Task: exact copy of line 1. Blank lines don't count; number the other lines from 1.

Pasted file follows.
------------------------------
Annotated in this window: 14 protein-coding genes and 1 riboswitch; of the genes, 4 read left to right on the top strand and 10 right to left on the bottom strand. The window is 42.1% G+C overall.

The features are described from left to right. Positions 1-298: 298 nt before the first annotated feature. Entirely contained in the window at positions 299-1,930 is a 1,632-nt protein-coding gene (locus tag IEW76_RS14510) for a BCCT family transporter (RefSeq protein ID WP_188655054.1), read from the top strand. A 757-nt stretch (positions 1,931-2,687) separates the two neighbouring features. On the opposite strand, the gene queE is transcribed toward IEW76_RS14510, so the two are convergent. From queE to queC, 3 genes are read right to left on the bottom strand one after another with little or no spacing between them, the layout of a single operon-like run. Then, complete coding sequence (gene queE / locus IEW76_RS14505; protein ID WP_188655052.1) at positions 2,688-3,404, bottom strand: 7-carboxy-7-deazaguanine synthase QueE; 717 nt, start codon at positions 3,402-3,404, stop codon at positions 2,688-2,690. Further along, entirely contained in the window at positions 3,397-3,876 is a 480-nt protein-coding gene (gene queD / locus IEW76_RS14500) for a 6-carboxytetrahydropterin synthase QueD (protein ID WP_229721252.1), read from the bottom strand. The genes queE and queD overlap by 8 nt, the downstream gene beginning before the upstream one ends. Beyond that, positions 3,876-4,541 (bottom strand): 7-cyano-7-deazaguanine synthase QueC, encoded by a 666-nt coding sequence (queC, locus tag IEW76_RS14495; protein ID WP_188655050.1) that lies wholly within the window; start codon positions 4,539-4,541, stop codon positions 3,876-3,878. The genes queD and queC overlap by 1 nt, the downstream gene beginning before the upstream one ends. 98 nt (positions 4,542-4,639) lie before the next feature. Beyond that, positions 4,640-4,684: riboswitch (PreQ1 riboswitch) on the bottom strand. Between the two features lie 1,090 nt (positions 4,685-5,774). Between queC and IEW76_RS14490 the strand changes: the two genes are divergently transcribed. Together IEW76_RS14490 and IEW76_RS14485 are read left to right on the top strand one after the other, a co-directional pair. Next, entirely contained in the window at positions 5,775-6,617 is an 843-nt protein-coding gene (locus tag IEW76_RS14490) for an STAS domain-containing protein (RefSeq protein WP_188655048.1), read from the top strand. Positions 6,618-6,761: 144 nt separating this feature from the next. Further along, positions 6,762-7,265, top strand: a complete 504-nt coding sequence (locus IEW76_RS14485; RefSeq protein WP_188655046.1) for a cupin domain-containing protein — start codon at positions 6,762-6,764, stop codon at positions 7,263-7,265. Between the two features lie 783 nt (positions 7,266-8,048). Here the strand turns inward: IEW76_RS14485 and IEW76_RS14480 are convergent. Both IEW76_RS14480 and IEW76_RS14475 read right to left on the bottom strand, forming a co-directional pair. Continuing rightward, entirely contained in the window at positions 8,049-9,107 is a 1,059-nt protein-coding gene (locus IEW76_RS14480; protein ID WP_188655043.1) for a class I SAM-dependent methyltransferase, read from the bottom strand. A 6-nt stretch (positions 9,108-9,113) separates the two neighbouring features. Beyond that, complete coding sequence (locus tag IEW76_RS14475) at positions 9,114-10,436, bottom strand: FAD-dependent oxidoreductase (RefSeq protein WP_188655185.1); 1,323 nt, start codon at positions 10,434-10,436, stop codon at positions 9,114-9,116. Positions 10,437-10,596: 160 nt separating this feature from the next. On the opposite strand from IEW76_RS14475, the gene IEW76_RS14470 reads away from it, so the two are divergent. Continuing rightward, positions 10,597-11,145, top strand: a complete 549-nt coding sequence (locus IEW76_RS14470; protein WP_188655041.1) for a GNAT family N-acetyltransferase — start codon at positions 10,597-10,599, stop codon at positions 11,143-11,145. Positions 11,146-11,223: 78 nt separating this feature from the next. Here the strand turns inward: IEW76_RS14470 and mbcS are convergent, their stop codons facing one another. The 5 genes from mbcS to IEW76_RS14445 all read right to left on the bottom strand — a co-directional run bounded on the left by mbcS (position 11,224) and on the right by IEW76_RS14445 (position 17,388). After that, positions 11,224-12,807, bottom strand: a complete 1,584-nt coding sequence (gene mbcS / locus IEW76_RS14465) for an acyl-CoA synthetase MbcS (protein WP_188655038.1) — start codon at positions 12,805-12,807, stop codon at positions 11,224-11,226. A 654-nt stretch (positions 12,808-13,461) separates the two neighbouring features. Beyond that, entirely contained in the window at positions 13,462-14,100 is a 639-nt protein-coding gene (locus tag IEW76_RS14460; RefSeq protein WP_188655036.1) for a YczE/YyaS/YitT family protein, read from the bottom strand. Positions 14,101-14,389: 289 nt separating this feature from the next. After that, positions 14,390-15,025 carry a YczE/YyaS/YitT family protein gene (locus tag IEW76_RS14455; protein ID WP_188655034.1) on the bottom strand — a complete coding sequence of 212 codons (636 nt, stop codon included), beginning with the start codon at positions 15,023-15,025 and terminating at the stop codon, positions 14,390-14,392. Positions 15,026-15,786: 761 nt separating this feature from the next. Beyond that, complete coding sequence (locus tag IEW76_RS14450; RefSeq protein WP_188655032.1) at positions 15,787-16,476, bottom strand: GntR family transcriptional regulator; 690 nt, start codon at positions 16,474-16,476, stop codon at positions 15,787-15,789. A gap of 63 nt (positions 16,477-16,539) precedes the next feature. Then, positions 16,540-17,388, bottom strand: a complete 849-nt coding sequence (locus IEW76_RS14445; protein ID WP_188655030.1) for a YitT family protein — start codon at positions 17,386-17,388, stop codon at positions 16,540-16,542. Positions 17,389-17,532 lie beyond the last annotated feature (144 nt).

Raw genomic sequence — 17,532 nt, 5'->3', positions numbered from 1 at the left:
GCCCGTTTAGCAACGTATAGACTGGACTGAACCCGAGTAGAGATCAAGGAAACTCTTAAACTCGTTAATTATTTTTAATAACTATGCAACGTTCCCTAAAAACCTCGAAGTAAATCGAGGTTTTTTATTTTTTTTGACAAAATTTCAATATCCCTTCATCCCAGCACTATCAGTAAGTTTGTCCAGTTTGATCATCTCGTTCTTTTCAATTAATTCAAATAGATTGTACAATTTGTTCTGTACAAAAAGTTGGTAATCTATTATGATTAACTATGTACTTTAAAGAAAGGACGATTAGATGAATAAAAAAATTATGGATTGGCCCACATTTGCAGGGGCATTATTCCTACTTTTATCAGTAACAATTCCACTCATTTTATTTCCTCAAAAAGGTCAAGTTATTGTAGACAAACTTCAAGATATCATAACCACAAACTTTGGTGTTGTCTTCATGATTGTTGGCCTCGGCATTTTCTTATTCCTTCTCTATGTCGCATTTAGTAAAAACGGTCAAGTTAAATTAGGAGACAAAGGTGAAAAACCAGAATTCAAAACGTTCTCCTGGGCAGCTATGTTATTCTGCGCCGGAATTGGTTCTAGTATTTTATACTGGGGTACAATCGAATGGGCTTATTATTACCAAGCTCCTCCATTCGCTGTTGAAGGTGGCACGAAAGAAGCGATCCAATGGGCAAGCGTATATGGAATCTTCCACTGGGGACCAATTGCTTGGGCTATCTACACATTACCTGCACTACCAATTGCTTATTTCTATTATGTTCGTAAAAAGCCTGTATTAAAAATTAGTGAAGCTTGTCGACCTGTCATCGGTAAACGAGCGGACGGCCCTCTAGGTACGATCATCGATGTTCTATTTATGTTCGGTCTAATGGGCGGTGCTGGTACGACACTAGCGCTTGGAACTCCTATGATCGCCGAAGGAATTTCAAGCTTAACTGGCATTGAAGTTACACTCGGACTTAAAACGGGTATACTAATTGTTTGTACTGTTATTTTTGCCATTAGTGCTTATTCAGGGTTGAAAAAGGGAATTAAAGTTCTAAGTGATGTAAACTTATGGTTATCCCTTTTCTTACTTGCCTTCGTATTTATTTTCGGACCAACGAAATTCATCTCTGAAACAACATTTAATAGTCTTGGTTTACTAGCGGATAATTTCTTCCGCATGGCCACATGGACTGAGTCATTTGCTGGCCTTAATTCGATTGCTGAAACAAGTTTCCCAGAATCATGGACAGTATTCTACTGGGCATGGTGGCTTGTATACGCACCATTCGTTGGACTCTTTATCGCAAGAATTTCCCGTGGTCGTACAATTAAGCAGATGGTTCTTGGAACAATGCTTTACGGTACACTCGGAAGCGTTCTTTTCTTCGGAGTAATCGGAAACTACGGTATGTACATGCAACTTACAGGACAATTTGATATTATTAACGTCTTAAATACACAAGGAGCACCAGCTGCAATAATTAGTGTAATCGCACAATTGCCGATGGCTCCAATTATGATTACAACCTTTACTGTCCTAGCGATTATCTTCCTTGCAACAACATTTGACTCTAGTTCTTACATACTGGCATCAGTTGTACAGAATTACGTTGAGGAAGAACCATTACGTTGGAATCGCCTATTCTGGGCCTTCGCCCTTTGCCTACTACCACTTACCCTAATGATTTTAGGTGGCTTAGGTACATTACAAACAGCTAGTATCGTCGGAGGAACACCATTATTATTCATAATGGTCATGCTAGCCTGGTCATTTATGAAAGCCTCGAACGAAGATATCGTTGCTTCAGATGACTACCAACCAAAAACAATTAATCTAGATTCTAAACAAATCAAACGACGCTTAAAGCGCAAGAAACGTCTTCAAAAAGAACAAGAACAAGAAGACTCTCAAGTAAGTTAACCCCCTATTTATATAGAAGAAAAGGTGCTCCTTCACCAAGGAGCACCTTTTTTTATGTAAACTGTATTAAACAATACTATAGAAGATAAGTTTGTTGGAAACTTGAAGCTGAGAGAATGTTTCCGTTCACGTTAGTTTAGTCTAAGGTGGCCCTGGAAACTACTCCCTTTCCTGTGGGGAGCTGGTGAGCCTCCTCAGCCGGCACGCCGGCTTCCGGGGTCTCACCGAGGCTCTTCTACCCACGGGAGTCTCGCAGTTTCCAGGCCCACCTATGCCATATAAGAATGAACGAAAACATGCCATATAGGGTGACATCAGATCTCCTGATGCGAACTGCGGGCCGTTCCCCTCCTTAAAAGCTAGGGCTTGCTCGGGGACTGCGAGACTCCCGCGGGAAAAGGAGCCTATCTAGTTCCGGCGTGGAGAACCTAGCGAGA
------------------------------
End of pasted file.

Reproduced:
Annotated in this window: 14 protein-coding genes and 1 riboswitch; of the genes, 4 read left to right on the top strand and 10 right to left on the bottom strand. The window is 42.1% G+C overall.